The Nation, Bangkok
OVERDRIVE: FTA debacle reveals PM’s declining fortunes
13 January 2006
By Thanong Khanthong
Like the stalled privatisation of Egat Plc, the Thai-US Free-Trade Agreement talks look like dead meat. It all boils down to the waning credibility of Prime Minister Thaksin Shinawatra.
If the people no longer trust him, they will not buy the FTA, no matter how hard he tries to sell it.
The timing is bad for an FTA since Thaksin no longer commands the high popularity he enjoyed during the past five years. In fact, Thaksin has said all along that getting a Thai-US FTA was one of his hallmark aims. But several sceptics, as well as many NGOs, have opposed or questioned the merits of such pacts. Still, Thaksin has managed to conclude FTAs with Bahrain and Australia, as well as one with China for fruits and vegetables only. He is also negotiating getting FTA talks started with Japan, India, Peru and other countries.
The FTA talks with the US are particularly tricky. In Chiang Mai, thousands of activists representing NGOs and civil-society groups have been trying to derail the talks, the sixth round of negotiations, which are expected to end today. The protests threaten to develop into an anti-Thaksin campaign. The underlying message of the protesters is that an FTA deal would amount to selling off Thailand to the US.
Last year, some disaffected labour unionists and civil-society and democracy groups succeeded in torpedoing the initial public offering (IPO) of Egat Plc. They took their case against Egat’s privatisation to the Supreme Administrative Court, which agreed to look into the legalities surrounding Egat’s privatisation and blocked the IPO. The concerns were that privatising Egat would result in skyrocketing electricity bills and would amount to converting national assets into pocket change for the nation’s capitalists. The anti-privatisation campaign developed into an anti-Thaksin campaign.
Around the same time, almost 100,000 local teachers nationwide showed strong opposition to the Thaksin government’s decentralisation policy. Teachers were afraid that they would have to answer to local headsmen once decentralisation policies took effect. Thousands of teachers travelled from their provinces to Bangkok to voice their dissent. They burnt their Thai Rak Thai Party ID cards in protest. This movement also developed distinct anti-Thaksin characteristics.
Confident in his strong leadership, Thaksin has so far succeeded in pushing through FTA deals without feeling it necessary to meaningfully consult with anybody else in Thai society. Public hearings on FTAs have been rare. Detailed information on FTAs has rarely been disclosed. Neither businessmen nor industrialists nor farmers have been closely consulted in regards to the pros and cons of FTAs. Parliament has also been bypassed because Thaksin deemed that FTAs were only “agreements”, not “treaties”, which require parliamentary approval.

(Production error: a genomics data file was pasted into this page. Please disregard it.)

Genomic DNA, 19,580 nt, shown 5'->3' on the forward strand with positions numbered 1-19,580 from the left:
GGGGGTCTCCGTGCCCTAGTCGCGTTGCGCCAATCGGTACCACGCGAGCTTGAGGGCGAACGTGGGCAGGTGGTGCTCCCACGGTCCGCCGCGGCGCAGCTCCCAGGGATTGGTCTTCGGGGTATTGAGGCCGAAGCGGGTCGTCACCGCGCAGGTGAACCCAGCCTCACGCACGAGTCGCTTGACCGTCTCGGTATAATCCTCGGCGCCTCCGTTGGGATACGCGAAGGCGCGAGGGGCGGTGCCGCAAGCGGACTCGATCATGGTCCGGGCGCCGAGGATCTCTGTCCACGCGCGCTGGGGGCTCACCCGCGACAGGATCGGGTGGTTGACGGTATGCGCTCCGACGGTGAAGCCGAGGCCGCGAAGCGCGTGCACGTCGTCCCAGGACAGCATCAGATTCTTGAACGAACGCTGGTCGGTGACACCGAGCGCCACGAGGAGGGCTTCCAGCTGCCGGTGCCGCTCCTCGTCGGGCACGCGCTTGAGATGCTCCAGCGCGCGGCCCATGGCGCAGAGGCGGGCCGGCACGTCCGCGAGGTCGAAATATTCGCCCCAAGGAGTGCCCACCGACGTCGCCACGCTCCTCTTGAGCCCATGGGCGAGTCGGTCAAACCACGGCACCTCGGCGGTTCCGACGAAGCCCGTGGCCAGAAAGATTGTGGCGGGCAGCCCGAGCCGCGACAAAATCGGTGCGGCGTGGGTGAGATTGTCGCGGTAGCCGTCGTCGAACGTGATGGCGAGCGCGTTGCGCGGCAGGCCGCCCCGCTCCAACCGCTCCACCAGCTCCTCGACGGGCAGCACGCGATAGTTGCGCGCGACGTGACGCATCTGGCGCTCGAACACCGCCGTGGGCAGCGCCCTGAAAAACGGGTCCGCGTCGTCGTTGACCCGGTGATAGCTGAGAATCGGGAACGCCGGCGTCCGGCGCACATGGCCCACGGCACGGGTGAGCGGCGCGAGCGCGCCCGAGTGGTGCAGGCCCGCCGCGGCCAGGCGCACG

Now Thaksin realises that he can no longer conveniently have his way and needs to start consulting other members of Thai society. The Thai public is beginning to question whether there are hidden agendas behind the privatisation of Egat and the FTA with the US. Even though they might support privatisation in general, they don’t think that the Thaksin government should privatise Egat at this time. Even though they might believe in trade liberalisation, they aren’t sure that any FTAs agreed to now would serve their best interests.
Negative perceptions are building up and further undermining Thaksin’s leadership. If he does not change his autocratic ways, there will be a massive backlash.
The prime minister is trying to shore up his dwindling popularity by going back into populist mode. He has talked to 10,000 taxi drivers in order to win their hearts and minds. He is now in the Northeast on a five-day reality-show tour, on which he would like to send the message that he is close to the grass-roots people. As long as the poor support him, he is safe. But how much longer can he play this role?
Looking forward, you can expect to see a leader who is increasingly fatigued because he will be unable to push through his policies and agendas like he did before. The pressure against him will mount until he gets tired.
But Thaksin is a great fighter and he will fight back even harder. It is interesting to see how Thaksin is adjusting himself as his popularity begins to go downhill. He may still have a lot of marketing gimmicks up his sleeve, but he no longer has any magic.